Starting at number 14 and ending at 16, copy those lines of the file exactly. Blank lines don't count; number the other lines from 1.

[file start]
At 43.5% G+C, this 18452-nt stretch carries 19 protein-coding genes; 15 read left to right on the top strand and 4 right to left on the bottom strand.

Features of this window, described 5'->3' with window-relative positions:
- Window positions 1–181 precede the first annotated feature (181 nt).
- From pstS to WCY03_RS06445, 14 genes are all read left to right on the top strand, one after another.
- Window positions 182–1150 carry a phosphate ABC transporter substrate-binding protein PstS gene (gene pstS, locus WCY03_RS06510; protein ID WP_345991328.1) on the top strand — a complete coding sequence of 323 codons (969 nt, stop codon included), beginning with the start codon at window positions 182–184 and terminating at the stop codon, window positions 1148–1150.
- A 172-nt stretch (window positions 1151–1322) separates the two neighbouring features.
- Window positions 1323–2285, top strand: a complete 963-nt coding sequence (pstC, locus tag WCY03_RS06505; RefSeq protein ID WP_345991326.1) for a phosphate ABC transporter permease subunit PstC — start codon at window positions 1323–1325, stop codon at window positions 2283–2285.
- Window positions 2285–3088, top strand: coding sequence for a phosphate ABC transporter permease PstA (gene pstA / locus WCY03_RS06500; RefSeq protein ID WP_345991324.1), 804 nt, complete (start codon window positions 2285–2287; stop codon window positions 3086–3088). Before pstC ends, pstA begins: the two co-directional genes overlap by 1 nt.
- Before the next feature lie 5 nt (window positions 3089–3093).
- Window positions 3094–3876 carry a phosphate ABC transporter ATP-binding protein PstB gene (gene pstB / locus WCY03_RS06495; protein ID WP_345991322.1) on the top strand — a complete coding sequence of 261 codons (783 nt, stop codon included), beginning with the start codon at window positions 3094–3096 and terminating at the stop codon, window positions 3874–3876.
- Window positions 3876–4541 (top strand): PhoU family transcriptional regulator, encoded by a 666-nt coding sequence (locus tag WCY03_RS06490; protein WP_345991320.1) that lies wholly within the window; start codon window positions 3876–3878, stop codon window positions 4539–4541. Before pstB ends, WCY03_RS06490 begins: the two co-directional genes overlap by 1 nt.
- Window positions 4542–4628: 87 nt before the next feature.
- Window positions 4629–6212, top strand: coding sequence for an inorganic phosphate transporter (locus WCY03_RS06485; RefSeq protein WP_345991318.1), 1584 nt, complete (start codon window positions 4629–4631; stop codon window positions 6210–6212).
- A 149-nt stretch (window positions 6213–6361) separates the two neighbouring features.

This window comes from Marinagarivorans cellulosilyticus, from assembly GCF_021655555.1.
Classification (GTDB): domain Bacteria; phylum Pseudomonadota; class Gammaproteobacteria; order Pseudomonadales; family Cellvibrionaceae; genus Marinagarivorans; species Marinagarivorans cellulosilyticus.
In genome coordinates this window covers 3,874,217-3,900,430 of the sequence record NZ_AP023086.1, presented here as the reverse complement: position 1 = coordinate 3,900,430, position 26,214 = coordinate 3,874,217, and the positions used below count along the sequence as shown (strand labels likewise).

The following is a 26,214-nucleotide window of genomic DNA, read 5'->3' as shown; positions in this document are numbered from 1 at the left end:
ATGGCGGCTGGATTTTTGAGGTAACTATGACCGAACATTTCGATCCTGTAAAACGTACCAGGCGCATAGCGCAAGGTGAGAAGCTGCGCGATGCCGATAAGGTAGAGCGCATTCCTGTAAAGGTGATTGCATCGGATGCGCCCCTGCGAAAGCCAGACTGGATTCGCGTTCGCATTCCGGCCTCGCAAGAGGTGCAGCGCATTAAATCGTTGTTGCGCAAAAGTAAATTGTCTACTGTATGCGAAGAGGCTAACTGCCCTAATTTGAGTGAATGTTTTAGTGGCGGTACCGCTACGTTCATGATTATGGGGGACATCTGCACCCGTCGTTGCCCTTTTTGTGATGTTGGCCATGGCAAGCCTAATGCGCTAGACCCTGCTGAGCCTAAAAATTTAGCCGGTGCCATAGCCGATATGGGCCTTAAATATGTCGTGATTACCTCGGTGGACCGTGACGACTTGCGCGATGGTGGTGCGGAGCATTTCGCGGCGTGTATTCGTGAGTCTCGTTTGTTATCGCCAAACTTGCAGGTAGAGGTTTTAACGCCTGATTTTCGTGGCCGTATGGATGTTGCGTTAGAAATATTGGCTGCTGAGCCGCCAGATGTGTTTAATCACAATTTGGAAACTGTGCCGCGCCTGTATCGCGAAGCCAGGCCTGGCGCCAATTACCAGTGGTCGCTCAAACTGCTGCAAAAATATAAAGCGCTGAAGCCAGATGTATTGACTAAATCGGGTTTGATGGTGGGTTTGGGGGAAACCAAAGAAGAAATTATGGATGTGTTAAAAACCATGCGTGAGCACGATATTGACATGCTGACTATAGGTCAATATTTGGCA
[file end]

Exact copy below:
- A 149-nt stretch (window positions 6213–6361) separates the two neighbouring features.

This window comes from Marinagarivorans cellulosilyticus, from assembly GCF_021655555.1.
Classification (GTDB): domain Bacteria; phylum Pseudomonadota; class Gammaproteobacteria; order Pseudomonadales; family Cellvibrionaceae; genus Marinagarivorans; species Marinagarivorans cellulosilyticus.